October 22, 2022
The “worst is yet to come” warning from the International Monetary Fund this month could not have been more ominous.
The annual meetings of the boards of governors of the IMF and the World Bank were expected to be frank; however few expected that they would forecast that as much as a third of the global economy could contract this year, amid a cost-of-living crisis fueled by inflation and exacerbated by factors such as Russia’s war in Ukraine.
Given such a dire outlook, in which economies as large as those of the UK and the US are lurching, markets and investors alike see opportunity in underdeveloped, high-growth territories, of which Africa host a great many. The continent is naturally endowed to both power and feed the international markets; however, this is dependent on focusing on sustainable finance.
Africa is home to some of the fastest-growing markets. Thanks to its expanding economy, industrial sectors and demographics, it holds huge potential for investors. With the global population expected to reach 12 billion by the end of the century, Africa, which has more than one-quarter of the world’s total arable land, is central to feeding the planet.
However, the potential of Africa’s red earth does not end there. Eleven African nations rank among the top 10 sources of at least one mineral resource. There is no doubt that Africa’s natural endowments are strong but as the continent develops at a dizzying pace, it is the shift away from mining and agriculture to other industries, such as renewable energy, retail commerce, tourism and communication, that provide exciting opportunities for upscaling.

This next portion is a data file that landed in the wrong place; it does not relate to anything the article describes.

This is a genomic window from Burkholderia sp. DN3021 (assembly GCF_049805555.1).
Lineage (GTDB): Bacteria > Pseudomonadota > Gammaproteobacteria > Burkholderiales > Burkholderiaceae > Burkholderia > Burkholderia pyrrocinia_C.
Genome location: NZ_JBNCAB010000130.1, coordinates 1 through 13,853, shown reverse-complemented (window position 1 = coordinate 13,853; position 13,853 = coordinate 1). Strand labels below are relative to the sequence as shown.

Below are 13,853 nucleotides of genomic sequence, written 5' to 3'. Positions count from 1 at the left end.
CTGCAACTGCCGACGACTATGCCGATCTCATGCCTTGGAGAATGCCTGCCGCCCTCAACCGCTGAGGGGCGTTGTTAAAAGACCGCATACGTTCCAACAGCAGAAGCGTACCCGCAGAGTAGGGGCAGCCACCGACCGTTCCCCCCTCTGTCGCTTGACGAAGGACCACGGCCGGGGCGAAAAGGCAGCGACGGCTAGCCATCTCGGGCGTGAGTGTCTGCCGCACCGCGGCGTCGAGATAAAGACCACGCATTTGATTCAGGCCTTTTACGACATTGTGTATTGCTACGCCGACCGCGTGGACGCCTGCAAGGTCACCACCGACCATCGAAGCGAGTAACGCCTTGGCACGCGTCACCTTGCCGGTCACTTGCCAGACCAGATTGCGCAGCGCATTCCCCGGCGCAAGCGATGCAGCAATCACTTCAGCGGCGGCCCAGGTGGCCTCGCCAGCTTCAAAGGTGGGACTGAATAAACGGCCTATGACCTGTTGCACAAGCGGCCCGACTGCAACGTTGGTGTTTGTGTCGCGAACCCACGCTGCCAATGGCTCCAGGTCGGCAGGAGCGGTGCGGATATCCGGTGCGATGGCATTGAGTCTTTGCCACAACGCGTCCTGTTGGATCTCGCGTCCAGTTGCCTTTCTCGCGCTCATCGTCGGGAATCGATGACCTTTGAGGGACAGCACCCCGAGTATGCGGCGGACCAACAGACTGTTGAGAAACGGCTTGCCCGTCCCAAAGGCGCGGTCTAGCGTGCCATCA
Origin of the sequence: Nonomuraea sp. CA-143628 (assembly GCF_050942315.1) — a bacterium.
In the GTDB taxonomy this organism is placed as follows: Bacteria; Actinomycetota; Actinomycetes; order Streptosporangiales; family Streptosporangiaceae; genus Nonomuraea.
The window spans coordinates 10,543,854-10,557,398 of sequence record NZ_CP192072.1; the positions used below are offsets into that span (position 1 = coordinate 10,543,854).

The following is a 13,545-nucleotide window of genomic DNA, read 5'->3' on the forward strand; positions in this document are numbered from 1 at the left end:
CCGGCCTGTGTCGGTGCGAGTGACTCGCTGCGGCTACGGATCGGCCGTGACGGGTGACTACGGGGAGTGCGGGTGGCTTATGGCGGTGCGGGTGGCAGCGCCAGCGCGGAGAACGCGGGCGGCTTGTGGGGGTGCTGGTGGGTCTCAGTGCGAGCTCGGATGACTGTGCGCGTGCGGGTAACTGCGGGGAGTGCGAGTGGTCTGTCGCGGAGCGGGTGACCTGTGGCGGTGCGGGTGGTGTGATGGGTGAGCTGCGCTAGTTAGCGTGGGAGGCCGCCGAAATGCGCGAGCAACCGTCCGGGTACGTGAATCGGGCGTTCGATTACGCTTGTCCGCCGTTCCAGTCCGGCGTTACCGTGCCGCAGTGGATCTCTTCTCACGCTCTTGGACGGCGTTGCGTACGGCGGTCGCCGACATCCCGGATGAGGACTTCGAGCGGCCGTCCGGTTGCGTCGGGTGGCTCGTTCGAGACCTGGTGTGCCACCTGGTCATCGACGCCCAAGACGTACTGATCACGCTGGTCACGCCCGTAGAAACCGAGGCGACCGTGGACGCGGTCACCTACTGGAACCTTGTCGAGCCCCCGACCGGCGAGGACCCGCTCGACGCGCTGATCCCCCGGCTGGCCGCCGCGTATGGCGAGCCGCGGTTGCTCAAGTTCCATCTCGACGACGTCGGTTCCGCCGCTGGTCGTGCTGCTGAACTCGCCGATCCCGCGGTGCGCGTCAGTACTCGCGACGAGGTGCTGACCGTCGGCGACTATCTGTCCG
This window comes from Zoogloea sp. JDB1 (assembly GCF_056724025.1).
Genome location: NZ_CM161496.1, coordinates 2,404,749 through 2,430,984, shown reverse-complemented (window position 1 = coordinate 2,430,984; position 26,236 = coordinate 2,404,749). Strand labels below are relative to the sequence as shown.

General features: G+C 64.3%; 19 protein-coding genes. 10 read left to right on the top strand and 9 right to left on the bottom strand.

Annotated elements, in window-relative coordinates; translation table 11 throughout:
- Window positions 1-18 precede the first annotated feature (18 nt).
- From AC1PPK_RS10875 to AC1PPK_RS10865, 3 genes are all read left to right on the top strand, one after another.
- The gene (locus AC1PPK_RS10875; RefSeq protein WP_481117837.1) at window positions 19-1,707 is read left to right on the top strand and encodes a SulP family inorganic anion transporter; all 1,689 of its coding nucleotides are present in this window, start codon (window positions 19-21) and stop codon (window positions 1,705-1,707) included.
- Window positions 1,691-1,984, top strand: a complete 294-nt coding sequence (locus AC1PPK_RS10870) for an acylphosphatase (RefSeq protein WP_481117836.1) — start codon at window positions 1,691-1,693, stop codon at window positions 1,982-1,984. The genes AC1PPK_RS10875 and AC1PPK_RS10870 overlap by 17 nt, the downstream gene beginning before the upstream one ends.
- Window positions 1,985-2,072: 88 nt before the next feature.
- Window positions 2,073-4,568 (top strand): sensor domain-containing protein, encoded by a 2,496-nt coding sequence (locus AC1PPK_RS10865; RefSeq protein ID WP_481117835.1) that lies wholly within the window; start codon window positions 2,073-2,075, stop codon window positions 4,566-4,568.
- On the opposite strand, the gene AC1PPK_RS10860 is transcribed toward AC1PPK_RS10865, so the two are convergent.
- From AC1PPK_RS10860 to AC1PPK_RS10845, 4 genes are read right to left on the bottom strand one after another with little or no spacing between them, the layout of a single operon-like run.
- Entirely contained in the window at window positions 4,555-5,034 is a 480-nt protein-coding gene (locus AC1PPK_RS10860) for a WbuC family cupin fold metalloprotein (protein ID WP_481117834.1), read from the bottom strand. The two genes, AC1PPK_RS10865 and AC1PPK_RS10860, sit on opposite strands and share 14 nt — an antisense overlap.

As the continent has started to transition from a traditional economy to a knowledge-based economy, investments in green industries, digital technology, ecommerce, banking and other services will play a notable role and provide the main opportunities for investors.
There is no doubt that, against a turbulent global backdrop, countries in the region are grappling with their own challenges, with limited fiscal space to mitigate negative economic impacts. However, given that the opportunities they offer are so great, it is important that they are provided with the support to mitigate these challenges and harness their economic potential.
The most significant frontier of this challenge is in energy. The International Energy Agency estimated in its World Energy Outlook 2021 that more than $30 trillion is needed by the end of the decade for a green transition to take place effectively around the globe.
The dynamics of this in Africa are different, however; the continent contributes less than 3 percent of global greenhouse gas emissions but it has the greatest potential in the world to generate energy from renewables. According to the International Renewable Energy Agency, Africa’s renewable energy potential is 1,000 greater than its projected electricity demand.
However, Africa’s great renewables potential is at the mercy of climate-change shocks given that seven of the 10 countries most vulnerable to climate shock are in African.
Therefore despite the continent’s potential to feed the world, exposure to climatic shocks will jeopardize this. At present, more than 95 percent of farming relies on rain-fed agriculture and so is prone to extreme weather variability.